Developer Alma Realty's long-in-the-works plan to build a 1,700-unit mixed-use project along the Astoria waterfront has earned many opponents along its path to approval. Some want more transit to the East River-bordering area; some want more schools; some want union labor to be used; but the most vocal critics say that the project needs to include more affordable housing than the 20 percent green-lit by the City Planning Commission. The City Council's zoning committee is sure to hear from all of these folks today as it considers whether to deliver its own OK, in the second-to-last hurdle of the city's ULURP process. (The last is the full council's verdict, which typically follows whatever the zoning committee decides.)
Affordable housing is by far the most prominent issue, brought to the fore by a group of protesters this weekend. Though they're based in another borough, tenants and elected officials in Crown Heights, where Alma operates 700 mostly-rent-stabilized apartments that used to be part of the Brooklyn Jewish Hospital, rallied against rent hikes, with City Council members vowing to push Alma to up their affordable-housing game at Astoria Cove, too.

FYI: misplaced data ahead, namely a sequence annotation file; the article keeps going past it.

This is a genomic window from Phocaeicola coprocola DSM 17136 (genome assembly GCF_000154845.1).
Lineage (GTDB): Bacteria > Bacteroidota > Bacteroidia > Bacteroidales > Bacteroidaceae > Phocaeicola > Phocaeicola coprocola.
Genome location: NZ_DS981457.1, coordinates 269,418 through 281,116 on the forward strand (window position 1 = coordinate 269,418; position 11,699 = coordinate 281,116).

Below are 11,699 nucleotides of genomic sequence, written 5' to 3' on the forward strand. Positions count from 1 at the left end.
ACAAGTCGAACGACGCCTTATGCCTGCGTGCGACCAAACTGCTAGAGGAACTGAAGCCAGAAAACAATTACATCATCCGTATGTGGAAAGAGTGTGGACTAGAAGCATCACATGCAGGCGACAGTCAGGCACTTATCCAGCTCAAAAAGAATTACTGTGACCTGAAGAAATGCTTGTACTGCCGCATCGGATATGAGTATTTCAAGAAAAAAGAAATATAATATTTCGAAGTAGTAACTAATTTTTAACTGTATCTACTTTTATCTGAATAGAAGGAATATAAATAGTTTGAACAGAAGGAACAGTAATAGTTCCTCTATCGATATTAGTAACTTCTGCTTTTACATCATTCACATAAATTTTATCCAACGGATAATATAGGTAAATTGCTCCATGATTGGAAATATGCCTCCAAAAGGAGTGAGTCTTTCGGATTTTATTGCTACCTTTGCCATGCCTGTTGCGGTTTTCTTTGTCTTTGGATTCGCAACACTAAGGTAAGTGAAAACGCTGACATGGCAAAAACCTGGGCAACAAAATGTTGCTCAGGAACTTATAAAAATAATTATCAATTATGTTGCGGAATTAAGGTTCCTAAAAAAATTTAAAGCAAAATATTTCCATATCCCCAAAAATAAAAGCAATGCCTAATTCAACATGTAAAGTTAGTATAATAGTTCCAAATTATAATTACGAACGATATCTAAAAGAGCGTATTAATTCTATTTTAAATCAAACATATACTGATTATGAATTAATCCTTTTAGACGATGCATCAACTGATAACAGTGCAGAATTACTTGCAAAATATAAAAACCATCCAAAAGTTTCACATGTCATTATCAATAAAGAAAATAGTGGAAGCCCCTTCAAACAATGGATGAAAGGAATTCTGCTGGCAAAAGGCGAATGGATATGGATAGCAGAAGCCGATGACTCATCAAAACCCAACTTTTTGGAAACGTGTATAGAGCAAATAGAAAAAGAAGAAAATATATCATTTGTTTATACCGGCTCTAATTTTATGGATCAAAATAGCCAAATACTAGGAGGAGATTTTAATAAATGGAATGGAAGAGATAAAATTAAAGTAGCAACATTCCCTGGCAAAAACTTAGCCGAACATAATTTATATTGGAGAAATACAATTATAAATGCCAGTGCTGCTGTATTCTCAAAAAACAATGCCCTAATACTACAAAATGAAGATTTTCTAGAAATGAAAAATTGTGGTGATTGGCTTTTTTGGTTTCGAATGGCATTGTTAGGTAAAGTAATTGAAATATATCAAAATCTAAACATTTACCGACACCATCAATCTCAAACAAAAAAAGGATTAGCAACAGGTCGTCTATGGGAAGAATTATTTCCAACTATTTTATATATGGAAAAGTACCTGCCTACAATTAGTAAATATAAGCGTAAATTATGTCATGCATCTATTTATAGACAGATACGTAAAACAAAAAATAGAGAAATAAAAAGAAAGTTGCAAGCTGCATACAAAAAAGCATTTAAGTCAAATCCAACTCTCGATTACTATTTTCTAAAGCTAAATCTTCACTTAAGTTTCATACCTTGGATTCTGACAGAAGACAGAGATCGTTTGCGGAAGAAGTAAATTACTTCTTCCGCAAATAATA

The connection between the situation at Astoria Cove and the issues that Crown Heights tenants are facing with the possible deregulation of stabilized units and the rent raises that follow are connected by two things: the developer, and the issue of affordability. Astoria Cove's presentation before the Council today, which means Alma Realty is already in the news, meant there was a convenient time peg for Crown Heights denizens to to make their voices heard. Stay tuned.
· Protesters Link a Queens Project to Brooklyn Rents [NYT]
· Officials Threaten Astoria Cove Project Over Brooklyn Rent Fight [DNAinfo]
· City officials and real-estate company battle over rent hike [NYP]
· The Jewish Hospital Apartment Complex Goes Market Rate [Brooklynian]
· All Astoria Cove coverage [Curbed]